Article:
A Cleaner Grid is a More Reliable and Resilient Grid

Andy Johnson, Executive Director
The June 2nd print edition of the Des Moines Register led with the headline “Iowans warned of rolling blackouts”, and utility sources proceeded to make repeated connections between the growth of renewable energy and a less reliable grid.

As Mark Twain said: “Few things are more irritating than when someone who is wrong is also very effective in making his point.” Sure, it sounds sensible that closing “baseload” coal plants and replacing them with “variable” renewables is a recipe for disaster, but that  logic actually mixes apples and oranges (or corn and beans, or uff-da: 4-H and FFA!)

Here’s why we can’t blame renewables for the current grid challenges, and in fact, a clean energy future is the best recipe for a  healthy, wealthy Iowa and a reliable, affordable grid.

First, a clarification: neither the grid’s regional Midcontinent Independent System Operator (MISO) nor the North American Electric Reliability Council (NERC) are actually predicting blackouts this summer! The media is sounding alarms based on a recent NERC report (1), but NERC gets its data from MISO.

MISO’s data clearly show (2) that under the most likely scenarios of predicted generation and peak summer usage, there will be a 6-11% operating reserve (available surplus) for each summer month. Only under the extreme conditions of extreme peak demand, combined with extreme power plant outages, does the region face shortfalls of 1.4-5.8%. It is critically important to know and to plan for the worst case scenario, but it is not actually the projected outcome of grid operators for this summer.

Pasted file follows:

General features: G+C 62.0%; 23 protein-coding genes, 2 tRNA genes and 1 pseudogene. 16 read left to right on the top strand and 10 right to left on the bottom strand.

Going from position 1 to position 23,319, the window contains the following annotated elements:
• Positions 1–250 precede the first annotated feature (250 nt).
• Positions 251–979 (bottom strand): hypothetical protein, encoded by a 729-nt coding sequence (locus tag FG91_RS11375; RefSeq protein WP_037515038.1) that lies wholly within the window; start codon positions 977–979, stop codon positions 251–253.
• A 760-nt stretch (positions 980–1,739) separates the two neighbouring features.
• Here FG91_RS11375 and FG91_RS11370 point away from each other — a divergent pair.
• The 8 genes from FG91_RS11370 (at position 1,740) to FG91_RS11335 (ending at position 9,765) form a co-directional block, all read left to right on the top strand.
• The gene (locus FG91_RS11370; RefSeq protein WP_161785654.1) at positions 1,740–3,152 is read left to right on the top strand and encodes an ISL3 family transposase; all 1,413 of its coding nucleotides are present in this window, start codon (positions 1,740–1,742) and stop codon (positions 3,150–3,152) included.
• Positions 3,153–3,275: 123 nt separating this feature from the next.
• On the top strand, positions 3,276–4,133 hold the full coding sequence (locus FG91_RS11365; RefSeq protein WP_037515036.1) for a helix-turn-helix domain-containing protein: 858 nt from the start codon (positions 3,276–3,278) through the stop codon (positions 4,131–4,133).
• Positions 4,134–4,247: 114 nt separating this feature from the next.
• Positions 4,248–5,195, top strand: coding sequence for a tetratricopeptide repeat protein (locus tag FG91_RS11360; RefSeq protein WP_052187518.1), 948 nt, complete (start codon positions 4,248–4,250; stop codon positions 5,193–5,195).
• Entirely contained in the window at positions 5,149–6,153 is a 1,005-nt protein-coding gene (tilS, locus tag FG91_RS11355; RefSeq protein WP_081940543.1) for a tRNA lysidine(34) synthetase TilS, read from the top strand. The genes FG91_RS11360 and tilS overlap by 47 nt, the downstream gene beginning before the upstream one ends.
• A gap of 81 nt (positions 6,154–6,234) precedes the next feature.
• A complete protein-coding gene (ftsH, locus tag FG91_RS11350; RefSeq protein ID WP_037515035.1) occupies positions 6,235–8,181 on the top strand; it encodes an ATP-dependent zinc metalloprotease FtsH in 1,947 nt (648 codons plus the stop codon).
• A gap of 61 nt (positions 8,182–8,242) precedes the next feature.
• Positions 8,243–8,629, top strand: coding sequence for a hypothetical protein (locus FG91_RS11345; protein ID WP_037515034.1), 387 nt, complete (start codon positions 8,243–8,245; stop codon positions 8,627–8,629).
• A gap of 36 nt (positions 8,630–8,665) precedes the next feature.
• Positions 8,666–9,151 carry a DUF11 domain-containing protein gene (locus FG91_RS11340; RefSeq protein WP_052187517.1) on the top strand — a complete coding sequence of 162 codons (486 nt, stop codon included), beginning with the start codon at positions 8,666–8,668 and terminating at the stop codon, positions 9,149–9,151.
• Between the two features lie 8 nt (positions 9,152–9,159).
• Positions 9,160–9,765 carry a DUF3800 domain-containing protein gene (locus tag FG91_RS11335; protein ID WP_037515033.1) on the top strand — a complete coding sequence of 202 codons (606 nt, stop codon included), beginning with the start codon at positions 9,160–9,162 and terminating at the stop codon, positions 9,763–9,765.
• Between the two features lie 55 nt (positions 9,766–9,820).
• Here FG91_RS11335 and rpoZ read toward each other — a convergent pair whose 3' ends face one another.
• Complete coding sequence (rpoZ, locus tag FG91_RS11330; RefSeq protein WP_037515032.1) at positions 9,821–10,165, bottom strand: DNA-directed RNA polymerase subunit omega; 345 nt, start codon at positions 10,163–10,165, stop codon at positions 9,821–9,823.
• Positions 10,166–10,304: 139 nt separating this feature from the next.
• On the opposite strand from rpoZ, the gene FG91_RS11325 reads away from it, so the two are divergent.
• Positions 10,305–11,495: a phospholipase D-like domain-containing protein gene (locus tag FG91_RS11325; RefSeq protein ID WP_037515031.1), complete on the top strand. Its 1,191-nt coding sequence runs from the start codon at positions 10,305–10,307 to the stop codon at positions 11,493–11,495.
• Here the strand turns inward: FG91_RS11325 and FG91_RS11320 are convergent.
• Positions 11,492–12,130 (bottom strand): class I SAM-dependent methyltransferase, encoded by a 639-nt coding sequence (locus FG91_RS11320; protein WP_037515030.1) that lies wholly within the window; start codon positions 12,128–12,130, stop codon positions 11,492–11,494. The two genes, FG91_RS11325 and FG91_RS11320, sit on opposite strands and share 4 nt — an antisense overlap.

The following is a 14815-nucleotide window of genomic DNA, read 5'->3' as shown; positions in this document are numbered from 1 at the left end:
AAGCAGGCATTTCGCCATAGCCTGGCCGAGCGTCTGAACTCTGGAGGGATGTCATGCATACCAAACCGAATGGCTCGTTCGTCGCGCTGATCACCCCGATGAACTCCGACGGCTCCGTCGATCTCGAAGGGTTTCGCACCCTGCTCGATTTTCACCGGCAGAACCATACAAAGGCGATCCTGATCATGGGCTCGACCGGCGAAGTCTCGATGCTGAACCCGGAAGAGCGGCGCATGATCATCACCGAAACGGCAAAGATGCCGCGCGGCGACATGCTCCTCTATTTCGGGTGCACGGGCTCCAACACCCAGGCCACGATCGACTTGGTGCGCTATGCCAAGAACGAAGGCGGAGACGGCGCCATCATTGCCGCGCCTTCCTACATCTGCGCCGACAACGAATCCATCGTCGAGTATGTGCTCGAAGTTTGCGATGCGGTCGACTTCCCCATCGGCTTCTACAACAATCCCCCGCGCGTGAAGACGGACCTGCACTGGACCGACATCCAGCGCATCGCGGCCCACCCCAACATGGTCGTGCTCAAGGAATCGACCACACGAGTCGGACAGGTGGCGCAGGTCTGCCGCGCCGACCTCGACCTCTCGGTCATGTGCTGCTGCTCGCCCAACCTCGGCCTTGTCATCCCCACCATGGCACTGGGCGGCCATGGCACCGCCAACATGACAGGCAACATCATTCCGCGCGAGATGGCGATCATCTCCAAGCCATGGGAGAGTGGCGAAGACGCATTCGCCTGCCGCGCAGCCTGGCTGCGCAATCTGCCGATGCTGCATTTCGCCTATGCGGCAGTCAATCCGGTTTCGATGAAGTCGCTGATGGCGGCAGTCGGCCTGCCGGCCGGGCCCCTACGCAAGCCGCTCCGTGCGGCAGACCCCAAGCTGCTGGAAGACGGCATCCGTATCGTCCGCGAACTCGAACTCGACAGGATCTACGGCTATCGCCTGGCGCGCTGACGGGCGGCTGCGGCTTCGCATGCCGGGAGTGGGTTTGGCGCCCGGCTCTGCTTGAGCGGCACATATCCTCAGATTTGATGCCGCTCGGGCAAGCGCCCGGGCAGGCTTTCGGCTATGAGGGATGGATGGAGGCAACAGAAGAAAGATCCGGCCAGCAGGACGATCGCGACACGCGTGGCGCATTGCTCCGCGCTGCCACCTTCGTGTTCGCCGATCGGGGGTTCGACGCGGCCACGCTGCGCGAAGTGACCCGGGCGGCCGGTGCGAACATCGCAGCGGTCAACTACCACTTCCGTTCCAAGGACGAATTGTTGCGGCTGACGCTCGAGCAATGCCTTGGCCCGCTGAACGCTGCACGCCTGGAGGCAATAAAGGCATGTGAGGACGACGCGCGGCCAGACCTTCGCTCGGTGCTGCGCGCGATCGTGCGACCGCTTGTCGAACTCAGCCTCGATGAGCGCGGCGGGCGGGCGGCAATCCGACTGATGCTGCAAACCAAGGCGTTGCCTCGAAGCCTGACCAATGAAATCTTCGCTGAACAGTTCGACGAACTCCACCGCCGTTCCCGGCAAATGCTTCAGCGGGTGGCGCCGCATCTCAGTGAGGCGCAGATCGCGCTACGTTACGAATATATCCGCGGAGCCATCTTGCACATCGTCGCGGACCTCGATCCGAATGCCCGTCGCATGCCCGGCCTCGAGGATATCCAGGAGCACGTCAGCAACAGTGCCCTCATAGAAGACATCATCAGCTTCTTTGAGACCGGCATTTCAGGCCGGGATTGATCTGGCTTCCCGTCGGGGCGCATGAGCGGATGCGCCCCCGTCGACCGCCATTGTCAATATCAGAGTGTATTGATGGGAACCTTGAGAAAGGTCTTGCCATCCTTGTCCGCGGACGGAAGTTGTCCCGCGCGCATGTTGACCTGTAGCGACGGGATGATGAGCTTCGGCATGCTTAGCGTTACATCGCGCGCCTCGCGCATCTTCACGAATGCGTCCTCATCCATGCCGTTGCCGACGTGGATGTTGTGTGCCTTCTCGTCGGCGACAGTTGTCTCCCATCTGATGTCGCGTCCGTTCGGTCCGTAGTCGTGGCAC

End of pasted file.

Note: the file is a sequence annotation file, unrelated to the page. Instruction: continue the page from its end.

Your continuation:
According to MISO data (3), while summer demand is predicted to rise slightly over a year ago, “firm” generation resources (coal, natural gas, and nuclear) are predicted to rise even more. This is important enough to repeat: fossil fuel generation resources committed to meeting peak demand within the MISO region are actually higher for the summer of 2022 than for the summer of 2021 (4) .

So what’s really causing the potential power shortages? There are two answers, and they should open our eyes to the importance of moving away from fossil fuels and towards clean grid solutions.

First, coal and natural gas power plants are becoming significantly less reliable, especially during high demand periods.

The potential for fossil fuel power plant shutdowns during peak summer months grew dramatically from the 2021 to 2022 forecasts: in fact, nearly a quarter of this generation capacity could be offline when it’s needed most (5) . Grid operators say these growing fossil fuel plant outages are due to a combination of volatile and insecure fuel supply, aging plants, and failures during extreme weather – in other words, fossil fuel generation is becoming less stable and predictable (and more expensive) every year.

The growth in predicted 2022 worst-case fossil fuel plant outages alone (about 6 Gigawatts) actually accounts for the entire shortfall in worst-case summer 2022 power supply in the MISO region (6).